So, in long-range terms, I think Moses has changed me the most. When I was working on Ezekiel, I lived with him for fifteen years and I felt like Ezekiel. But he’s been replaced by Moses. And I think the reason is that my living with Moses for a dozen years has opened up the gospel in the whole Old Testament in ways that most people don’t understand. People who haven’t sat in on my class for sure don’t understand.
I know Deuteronomy has been most influential in my life. Long-term, I hope that’s what people remember me for.
In your commentary you refer to Deuteronomy as “the gospel according to Moses.” Can you flesh that out a little bit?
Deuteronomy is all gospel. Front and center. Every thing is grounded in gospel. Chapter 4 is classic—he tells Israel’s story backwards. He ends with the rescue from Egypt. In chapter 4:30–40—it’s not hard to find gospel there! Which god has done for his people what the Lord has done for you? Then just before that you have the grace of covenant. Which god has entered relationship with his people like the Lord your God has? And he invited you to his personal presence. Never happens. And then the first eight verses are the grace of law. When people see what I’ve done, I think that’s the one that surprises them most, because since Luther, it’s been the law/gospel kind of dichotomy. I grew up in a dispensationalist world where we had a huge gulf between the Old and New Testaments. The “age of law” and the “age of grace” and all that, which I have come to see as quite nonsensical. It does not reflect the biblical message. Deuteronomy has far more in common with the Gospel of John than with Hammurabi’s Law Code. And if it’s not the Gospel of John, it is the book of Romans in the Old Testament. I think it’s actually a combination of the two. Because like John, he’s had twenty years to reflect on God’s grace. And Moses kept reminding them, “When you cross that river, don’t forget where you’ve come from!”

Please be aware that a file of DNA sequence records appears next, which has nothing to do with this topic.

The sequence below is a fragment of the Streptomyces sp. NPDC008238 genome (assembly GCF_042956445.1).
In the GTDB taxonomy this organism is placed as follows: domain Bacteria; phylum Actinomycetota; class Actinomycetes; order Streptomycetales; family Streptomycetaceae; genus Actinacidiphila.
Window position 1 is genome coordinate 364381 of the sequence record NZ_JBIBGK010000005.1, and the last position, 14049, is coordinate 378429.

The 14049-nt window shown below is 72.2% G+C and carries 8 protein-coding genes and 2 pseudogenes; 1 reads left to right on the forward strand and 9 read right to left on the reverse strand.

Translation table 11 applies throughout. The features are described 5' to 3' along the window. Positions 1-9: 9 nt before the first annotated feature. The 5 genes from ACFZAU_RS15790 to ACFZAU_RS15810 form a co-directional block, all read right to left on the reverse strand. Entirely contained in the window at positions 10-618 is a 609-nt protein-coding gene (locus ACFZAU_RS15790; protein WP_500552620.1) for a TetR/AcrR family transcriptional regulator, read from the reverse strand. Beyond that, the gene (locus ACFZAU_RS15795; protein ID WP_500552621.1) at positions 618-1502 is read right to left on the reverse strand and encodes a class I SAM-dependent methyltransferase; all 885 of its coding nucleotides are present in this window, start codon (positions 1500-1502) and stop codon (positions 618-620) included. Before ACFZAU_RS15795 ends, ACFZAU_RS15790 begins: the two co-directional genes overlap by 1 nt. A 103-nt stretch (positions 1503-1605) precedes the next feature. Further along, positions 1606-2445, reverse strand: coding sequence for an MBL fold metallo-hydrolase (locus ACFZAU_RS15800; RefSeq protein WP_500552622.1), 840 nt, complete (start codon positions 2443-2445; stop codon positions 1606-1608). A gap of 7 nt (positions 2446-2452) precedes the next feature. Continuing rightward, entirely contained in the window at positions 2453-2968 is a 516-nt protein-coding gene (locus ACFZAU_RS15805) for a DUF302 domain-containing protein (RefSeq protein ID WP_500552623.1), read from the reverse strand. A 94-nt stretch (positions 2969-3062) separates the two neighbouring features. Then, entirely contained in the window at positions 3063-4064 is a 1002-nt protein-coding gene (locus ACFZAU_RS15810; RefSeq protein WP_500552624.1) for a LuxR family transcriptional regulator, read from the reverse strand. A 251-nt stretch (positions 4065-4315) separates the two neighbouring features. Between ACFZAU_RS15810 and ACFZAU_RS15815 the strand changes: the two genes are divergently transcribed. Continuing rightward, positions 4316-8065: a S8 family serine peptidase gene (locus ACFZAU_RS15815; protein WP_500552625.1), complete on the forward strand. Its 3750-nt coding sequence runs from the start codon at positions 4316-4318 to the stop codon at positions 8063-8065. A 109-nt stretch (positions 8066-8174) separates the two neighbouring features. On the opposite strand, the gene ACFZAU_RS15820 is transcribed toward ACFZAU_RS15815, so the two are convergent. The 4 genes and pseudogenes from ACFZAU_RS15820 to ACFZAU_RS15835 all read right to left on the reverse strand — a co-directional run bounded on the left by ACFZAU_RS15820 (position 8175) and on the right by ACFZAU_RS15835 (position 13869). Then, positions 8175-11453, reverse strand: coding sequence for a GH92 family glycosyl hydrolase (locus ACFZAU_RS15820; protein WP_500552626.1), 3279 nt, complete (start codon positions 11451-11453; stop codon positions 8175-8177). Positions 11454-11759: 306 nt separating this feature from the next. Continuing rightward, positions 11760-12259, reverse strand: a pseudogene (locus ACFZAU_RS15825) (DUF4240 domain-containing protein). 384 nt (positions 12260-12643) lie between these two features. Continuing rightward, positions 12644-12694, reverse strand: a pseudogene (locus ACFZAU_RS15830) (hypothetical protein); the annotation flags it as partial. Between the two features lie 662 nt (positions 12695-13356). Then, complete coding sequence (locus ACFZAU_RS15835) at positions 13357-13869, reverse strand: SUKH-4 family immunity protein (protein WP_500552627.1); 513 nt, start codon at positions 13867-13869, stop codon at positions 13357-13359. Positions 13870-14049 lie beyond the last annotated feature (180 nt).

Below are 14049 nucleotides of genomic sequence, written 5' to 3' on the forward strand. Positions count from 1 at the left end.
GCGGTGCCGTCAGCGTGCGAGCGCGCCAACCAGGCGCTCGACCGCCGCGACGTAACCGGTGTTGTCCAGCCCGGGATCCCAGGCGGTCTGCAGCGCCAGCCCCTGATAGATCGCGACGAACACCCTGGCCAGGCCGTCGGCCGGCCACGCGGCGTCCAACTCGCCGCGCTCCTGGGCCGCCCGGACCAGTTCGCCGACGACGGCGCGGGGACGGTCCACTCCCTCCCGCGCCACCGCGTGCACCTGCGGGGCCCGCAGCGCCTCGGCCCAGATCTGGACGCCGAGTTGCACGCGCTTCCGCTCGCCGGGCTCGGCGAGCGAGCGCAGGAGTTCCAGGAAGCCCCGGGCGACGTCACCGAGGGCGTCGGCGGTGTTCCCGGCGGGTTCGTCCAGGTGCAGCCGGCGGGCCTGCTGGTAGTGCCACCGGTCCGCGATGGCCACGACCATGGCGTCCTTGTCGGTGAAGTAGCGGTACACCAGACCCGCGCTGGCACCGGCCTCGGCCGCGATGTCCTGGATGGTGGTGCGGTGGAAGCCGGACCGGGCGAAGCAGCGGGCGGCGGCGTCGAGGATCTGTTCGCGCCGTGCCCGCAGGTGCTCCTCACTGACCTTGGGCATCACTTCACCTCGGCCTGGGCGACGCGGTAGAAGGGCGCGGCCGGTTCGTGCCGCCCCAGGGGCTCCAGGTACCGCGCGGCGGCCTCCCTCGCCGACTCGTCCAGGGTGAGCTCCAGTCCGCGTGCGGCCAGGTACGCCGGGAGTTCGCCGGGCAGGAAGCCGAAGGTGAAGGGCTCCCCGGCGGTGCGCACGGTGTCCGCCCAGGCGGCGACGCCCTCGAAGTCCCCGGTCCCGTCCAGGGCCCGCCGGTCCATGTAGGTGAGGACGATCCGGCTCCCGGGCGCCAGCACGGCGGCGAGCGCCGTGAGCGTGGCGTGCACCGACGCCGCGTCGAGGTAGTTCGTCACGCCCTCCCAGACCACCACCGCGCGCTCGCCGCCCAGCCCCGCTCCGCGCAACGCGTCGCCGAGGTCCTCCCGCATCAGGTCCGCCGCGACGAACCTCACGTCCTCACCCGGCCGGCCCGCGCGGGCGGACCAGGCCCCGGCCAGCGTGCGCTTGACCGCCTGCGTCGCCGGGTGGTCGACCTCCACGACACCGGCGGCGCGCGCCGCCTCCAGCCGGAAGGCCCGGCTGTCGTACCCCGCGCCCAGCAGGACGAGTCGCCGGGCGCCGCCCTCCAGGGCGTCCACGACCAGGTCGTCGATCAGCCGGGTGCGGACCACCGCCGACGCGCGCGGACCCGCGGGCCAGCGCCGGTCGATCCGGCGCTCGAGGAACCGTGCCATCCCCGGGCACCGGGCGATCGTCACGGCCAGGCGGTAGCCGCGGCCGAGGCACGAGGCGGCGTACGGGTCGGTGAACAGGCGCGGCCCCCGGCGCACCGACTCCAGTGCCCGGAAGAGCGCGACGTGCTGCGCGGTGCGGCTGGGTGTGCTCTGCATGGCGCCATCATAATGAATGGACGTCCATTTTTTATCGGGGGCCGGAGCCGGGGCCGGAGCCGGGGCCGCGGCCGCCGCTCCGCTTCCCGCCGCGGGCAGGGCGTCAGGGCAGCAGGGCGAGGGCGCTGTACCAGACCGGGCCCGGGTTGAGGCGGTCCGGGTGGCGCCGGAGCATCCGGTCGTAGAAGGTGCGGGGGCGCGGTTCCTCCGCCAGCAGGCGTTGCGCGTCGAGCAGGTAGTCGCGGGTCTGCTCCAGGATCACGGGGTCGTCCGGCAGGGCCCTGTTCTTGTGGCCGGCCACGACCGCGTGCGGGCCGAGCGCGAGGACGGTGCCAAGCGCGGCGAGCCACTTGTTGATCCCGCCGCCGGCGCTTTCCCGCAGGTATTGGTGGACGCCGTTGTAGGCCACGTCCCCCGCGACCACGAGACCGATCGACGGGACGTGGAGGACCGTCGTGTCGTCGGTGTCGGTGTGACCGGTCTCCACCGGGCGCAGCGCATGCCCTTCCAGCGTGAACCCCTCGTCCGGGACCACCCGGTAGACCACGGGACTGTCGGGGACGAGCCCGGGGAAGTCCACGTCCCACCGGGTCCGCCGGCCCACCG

It’s all grace. Even the Decalogue starts with grace! “I am Yahweh your God who brought you out of the land of Egypt.” That’s gospel. And when you have laws—I rarely use that vocabulary for Deuteronomy—when you have these instructions on righteous living, it’s always in response to grace. So, it’s gospel in the beginning, and the book ends with gospel and grace in the end. The judgment will come; apparently rebellion is inevitable, but it’s not because the law is the problem. It’s not because the old covenant is the problem. It’s because Israel is the problem. And even then, the judgement will not be the last word. Chapter 30 is brilliant gospel. It’s all gospel.
In Jason DeRouchie’s “Making the Ten Count” essay, which he wrote for your festschrift, he draws some fascinating connections between the Decalogue and the image of God. I’m curious what your thoughts would be on the relationship between the two.